Between the lines: This doesn't solve the partisan dispute over abortion language, as it'd bar plans that offer abortion coverage from receiving federal subsidies. But it hints that there's Republican support behind a set of policy changes that could substantially lower premiums ahead of the 2018 elections.

I wrote an extensive piece about the way abortion coverage is currently handled for ACA exchange policies back in October 2017:


Yesterday I came out against the pending ACA stability package because one of the 5 proposed provisions should be a flat-out dealbreaker for Democrats (the abortion ban), while another one is would hurt more people than it helps (CSR funding).

Today, I need to explain the problem with CSR funding in a bit more detail but to also note a new twist which makes it even more well as taking note of a sixth provision being thrown into the mix by the GOP which, again, should be a dealbreaker for Democrats.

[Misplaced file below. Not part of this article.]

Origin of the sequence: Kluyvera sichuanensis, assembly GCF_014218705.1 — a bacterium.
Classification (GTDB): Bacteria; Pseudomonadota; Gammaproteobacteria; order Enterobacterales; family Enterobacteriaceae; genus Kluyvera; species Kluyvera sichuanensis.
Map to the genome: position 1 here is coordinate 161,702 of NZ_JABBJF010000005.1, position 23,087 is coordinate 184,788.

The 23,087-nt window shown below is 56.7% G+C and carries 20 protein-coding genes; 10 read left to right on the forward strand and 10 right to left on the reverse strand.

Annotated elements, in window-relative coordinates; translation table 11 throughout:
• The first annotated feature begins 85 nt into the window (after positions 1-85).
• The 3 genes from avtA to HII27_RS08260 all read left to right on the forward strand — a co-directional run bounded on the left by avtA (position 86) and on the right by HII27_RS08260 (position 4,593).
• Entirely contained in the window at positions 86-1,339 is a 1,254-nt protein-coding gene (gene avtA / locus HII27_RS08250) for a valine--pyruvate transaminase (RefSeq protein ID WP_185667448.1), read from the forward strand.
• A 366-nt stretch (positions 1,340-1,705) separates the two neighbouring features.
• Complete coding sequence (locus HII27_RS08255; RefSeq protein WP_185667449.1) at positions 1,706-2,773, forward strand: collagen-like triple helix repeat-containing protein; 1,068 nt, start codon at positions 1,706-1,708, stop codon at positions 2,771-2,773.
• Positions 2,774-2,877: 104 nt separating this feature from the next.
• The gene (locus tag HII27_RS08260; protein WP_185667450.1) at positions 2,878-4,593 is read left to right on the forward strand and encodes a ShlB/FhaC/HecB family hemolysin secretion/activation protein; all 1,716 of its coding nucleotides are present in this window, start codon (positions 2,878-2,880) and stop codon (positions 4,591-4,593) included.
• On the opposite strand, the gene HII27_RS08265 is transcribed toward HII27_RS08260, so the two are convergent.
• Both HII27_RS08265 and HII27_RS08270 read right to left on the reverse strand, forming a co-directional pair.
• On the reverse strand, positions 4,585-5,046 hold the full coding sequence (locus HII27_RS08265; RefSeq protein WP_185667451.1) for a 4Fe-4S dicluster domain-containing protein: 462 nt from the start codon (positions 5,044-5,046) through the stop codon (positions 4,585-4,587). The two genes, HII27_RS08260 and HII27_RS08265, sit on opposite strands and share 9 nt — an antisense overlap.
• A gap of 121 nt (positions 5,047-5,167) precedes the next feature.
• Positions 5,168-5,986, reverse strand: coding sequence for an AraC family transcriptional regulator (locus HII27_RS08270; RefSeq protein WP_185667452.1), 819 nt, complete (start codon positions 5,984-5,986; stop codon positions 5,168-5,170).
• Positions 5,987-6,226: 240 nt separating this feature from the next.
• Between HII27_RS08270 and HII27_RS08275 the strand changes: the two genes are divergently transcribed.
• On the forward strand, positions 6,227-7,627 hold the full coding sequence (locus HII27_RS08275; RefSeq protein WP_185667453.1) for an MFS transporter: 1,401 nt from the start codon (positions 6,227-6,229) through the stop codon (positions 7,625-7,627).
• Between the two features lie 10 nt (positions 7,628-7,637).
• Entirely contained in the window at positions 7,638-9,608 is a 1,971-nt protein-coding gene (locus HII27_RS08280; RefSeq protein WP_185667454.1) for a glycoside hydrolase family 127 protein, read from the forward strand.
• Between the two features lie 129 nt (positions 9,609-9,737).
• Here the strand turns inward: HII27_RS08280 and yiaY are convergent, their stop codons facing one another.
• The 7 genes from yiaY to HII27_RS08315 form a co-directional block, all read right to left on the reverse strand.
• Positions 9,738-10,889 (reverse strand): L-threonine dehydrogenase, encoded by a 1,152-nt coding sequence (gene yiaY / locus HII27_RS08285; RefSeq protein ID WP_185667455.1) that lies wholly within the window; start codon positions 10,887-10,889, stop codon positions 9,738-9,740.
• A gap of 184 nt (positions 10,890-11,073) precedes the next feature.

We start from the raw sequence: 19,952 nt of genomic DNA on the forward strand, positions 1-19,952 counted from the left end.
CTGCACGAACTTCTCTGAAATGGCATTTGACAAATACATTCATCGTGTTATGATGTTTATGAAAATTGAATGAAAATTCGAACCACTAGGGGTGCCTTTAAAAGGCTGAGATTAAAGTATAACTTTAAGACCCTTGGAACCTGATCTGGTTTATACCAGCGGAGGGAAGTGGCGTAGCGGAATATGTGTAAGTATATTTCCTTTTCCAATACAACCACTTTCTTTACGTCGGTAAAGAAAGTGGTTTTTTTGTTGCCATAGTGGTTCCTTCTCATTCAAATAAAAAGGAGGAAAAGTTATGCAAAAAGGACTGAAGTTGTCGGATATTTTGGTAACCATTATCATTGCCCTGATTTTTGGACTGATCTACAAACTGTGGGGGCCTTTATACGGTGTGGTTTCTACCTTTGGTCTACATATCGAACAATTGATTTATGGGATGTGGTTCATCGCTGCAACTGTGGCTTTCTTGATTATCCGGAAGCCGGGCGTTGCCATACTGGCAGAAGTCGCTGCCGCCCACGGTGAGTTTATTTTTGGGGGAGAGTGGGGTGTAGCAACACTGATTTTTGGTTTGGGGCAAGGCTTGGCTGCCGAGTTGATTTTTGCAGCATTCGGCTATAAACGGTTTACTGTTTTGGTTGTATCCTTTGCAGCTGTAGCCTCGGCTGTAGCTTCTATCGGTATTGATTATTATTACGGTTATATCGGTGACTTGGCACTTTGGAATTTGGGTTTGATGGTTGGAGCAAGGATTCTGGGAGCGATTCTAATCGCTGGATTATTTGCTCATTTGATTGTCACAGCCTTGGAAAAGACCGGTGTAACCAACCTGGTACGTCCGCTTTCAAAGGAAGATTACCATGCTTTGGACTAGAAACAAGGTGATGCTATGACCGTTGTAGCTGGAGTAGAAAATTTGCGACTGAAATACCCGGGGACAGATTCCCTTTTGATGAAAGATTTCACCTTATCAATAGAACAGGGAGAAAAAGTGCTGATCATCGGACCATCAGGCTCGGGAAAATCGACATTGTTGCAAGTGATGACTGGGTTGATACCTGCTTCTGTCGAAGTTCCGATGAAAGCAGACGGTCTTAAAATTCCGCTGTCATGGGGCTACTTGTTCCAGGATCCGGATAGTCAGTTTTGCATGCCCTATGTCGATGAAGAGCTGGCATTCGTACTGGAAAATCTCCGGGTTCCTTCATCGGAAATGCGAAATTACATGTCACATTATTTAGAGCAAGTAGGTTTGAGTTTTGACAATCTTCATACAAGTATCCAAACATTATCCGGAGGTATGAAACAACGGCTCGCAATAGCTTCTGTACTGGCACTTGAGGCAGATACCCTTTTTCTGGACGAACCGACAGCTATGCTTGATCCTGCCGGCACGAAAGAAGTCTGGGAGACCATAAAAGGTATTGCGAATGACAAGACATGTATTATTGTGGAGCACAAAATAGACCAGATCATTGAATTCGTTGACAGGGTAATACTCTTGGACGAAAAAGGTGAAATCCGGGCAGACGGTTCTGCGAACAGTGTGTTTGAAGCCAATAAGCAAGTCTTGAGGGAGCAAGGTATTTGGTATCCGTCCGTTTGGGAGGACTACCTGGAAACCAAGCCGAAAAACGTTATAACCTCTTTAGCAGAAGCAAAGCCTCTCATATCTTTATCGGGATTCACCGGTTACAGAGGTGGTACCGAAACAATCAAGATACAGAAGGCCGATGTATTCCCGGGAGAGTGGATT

First up: CSR funding.

I'm on the record as being strongly in favor of a bill recently proposed by House Democrats Frank Pallone, Jr., Richard Neal and Bobby Scott which would repair, strengthen and expand the ACA in a half-dozen ways while also preventing or reversing another half-dozen types of sabotage of the ACA by the Trump Administration. Here's the full list of what would be included in what I've shorthanded "ACA 2.0":

As long as I'm snarking on Washington's exchange for getting so excited over what appear to be pretty minor tweaks (to the average Joe, anyway), I might as well also give a shout-out to Connect for Health Colorado as well, which just posted this tidbit:

To Our Valued Stakeholders,

We took an important step forward this week with our board’s decision to move ahead on building a new eligibility system. With our own system, we will be able to provide customers a better application and enrollment experience and at the same gain more control and predictability for IT expenses.

A simplified path for enrolling with financial help can be expected to help us grow enrollment while getting more Coloradans the Advance Premium Tax Credit and Cost Share Reduction benefits that they are eligible to receive. We will continue to support Health First Colorado (Medicaid) enrollments and ensure that customers are routed to the right program, whether they begin at our site or with the PEAK application.